Lumbar spine (vertebra lumbalis) differ horizontally directed spinous processes with small gaps between them, as well as a massive bean-shaped body. Compared with the vertebrae of the cervical and thoracic lumbar vertebra has a relatively small vertebrate hole oval.

Sacral vertebrae are separated before the age of 18-25 years, after which they are fused together to form a single bone - the sacrum (os sacrum). The sacrum is triangular in shape, apex downwards, it is isolated base (basis ossis sacri), top (apex ossis sacri) and the lateral part (pars lateralis), and anterior pelvic ( facies pelvica) and rear (facies dorsalis) surface. Inside the sacrum sacral canal passes (canalis sacralis). The reason the sacrum articulates with the V lumbar vertebra and the top - with the coccyx.

In Fig. 10.
A - front view;
B - back view:
1 - base of sacrum;
2 - the superior articular process I sacral vertebra;
3 - anterior sacral foramen;
4 - cross the line;
5 - the top of the sacrum;
6 - sacral canal;
7 - sacral posterior aperture;
8 - median sacral crest;
9 - the right ear-shaped surface;
10 - intermediate sacral crest;
11 - lateral sacral crest;
12 - sacral gap;
13 - sacral horns


The lateral part of the sacrum are formed by the transverse processes and fused ribs rudimentary sacral vertebrae. The upper sections of the lateral surface of the lateral parts of the ear-shaped articular surface are (facies auricularis), whereby the sacrum articulates with the pelvic bones.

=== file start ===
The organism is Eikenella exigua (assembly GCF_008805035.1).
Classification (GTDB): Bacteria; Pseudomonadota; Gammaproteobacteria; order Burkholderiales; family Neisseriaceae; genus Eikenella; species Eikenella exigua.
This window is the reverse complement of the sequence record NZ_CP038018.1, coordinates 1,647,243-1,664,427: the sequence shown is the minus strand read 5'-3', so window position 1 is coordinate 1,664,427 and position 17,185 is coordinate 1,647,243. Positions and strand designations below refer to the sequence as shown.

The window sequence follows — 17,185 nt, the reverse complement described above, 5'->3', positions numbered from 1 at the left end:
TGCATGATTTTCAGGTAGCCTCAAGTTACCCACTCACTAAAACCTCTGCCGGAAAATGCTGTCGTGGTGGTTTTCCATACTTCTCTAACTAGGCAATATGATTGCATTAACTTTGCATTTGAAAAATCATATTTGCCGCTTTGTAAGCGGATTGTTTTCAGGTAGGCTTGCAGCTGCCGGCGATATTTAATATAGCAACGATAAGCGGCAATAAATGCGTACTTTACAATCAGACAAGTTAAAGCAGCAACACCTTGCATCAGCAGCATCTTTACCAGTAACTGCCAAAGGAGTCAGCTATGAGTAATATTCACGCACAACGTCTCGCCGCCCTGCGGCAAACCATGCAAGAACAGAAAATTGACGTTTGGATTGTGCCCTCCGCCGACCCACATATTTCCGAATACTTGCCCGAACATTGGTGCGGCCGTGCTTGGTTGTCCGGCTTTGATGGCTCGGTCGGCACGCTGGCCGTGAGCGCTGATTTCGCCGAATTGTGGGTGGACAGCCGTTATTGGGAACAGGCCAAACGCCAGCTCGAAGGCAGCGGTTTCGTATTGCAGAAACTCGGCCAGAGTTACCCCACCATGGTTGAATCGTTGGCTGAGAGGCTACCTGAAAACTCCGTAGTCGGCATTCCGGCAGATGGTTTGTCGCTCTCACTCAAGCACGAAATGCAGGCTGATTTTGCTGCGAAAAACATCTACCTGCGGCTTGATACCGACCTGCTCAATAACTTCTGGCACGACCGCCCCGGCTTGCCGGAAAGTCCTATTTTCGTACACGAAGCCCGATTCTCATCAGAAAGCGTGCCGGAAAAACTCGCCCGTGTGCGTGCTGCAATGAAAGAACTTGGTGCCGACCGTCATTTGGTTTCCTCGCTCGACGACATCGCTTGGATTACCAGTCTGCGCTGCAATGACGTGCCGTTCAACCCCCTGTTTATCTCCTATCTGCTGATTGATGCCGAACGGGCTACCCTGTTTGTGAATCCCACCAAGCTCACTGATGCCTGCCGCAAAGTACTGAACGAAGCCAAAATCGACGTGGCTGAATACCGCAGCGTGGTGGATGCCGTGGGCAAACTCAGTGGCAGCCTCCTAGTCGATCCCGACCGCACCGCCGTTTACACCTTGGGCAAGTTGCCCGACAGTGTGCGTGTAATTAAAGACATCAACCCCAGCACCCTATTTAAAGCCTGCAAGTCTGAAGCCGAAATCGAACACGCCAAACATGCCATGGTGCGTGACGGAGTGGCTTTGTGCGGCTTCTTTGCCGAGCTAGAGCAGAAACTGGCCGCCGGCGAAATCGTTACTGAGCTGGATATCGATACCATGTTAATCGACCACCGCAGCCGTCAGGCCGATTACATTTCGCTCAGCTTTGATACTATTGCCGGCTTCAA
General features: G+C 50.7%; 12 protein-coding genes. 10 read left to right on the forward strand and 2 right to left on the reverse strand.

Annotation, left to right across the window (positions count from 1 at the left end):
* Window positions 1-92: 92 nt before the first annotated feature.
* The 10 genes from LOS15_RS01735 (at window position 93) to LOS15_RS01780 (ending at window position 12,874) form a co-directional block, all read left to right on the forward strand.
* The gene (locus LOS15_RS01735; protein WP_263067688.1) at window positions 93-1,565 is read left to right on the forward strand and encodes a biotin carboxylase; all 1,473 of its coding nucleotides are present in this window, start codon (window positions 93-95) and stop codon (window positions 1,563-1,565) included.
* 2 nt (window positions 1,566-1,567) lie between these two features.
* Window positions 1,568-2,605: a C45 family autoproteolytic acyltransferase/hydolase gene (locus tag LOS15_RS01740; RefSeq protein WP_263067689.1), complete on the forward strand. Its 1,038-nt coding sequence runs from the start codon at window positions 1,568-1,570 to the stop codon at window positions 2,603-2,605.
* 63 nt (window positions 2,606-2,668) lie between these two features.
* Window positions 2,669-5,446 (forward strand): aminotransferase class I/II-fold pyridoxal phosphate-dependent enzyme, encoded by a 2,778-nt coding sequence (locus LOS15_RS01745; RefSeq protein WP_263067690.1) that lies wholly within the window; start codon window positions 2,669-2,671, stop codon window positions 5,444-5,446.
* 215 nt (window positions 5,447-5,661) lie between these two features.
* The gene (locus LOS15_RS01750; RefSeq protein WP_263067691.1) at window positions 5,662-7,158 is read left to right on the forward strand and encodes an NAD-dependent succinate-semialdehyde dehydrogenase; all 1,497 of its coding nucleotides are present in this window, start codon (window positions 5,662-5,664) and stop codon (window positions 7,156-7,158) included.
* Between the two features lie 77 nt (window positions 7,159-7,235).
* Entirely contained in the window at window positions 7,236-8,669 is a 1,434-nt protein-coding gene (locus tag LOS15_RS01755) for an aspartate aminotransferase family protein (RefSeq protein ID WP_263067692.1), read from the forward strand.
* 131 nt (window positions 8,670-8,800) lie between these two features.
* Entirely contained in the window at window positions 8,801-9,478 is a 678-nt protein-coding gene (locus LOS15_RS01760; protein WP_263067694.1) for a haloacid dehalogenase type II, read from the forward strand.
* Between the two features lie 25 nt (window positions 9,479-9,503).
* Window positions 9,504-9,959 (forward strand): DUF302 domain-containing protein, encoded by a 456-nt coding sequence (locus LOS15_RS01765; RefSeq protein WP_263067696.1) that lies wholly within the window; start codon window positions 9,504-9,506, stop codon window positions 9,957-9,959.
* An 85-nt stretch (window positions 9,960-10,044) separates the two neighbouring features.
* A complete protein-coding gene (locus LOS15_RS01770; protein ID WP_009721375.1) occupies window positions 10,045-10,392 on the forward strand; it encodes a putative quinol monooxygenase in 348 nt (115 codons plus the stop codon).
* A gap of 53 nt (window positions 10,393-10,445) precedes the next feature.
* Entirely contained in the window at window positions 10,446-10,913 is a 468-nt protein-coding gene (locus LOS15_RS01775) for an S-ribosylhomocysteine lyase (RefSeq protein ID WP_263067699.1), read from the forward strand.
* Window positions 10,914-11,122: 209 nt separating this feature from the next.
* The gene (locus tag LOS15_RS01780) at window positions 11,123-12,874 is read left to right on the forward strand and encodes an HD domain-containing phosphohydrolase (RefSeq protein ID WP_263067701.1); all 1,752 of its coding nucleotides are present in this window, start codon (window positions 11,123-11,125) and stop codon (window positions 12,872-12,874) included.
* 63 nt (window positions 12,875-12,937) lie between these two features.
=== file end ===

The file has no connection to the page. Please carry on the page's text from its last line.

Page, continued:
In Fig. 11.
A - front view;
B - back view:
1 - coccygeal horn;
2 - outgrowths of the body I coccygeal vertebra;
3 - coccygeal vertebrae

The front surface of the pelvic sacrum is concave, with visible marks of fusion of vertebrae (transverse lines are of the form) forms the back wall of the pelvic cavity.

Four lines that mark the place seam sacral vertebrae, ends on both sides of the anterior sacral foramen (foramina sacralia anteriora).

The back (dorsal) surface of the sacrum, also has four pairs of posterior sacral foramen (foramina sacralia dorsalia), rough and convex, with passing the center of the vertical comb. This medial sacral crest (crista sacralis mediana) is the trace of seam spinous processes of sacral vertebrae. Left and right of the intermediate sacral crests are (crista sacralis intermedia)), formed by fusion of the articular processes of the sacral vertebrae. Fused sacral vertebrae transverse processes form the lateral sacral crest pair (crista sacralis lateralis).

Intermediate sacral crest pair ends at the top of the usual superior articular process I sacral vertebra, and below - modified the lower articular process V sacral vertebra. These processes, called sacral horns (cornua sacralia), serve for articulation with the sacrum coccyx. Sacral horns restrict the sacral gap (hiatus sacralis) - exit the sacral canal.

Coccyx (os coccygis) consists of 3-5 immature spine (vertebrae coccygeae) with (except I) form bone oval bodies, finally ossify at a later age. The body I have coccygeal vertebra towards the side protuberances, which are the rudiments of the transverse processes; above this vertebra are modified superior articular process - coccygeal horns (cornua coccygea), which are connected to the sacral horns. By birth the coccyx is the rudiment of the caudal skeleton.

List of Abbreviations

a., aa. — arteria, arteriae (artery, the artery)

lig., ligg. — ligamentum, ligamenta (ligament, the ligaments)

m., mm. — musculus, musculi (muscle, the muscle)

n., nn. — nervus, nervi (nerve, the nerve)

r., rr. — ramus, rami (branch)

s. — seu (or)

v., vv. — vena, venae (vienna)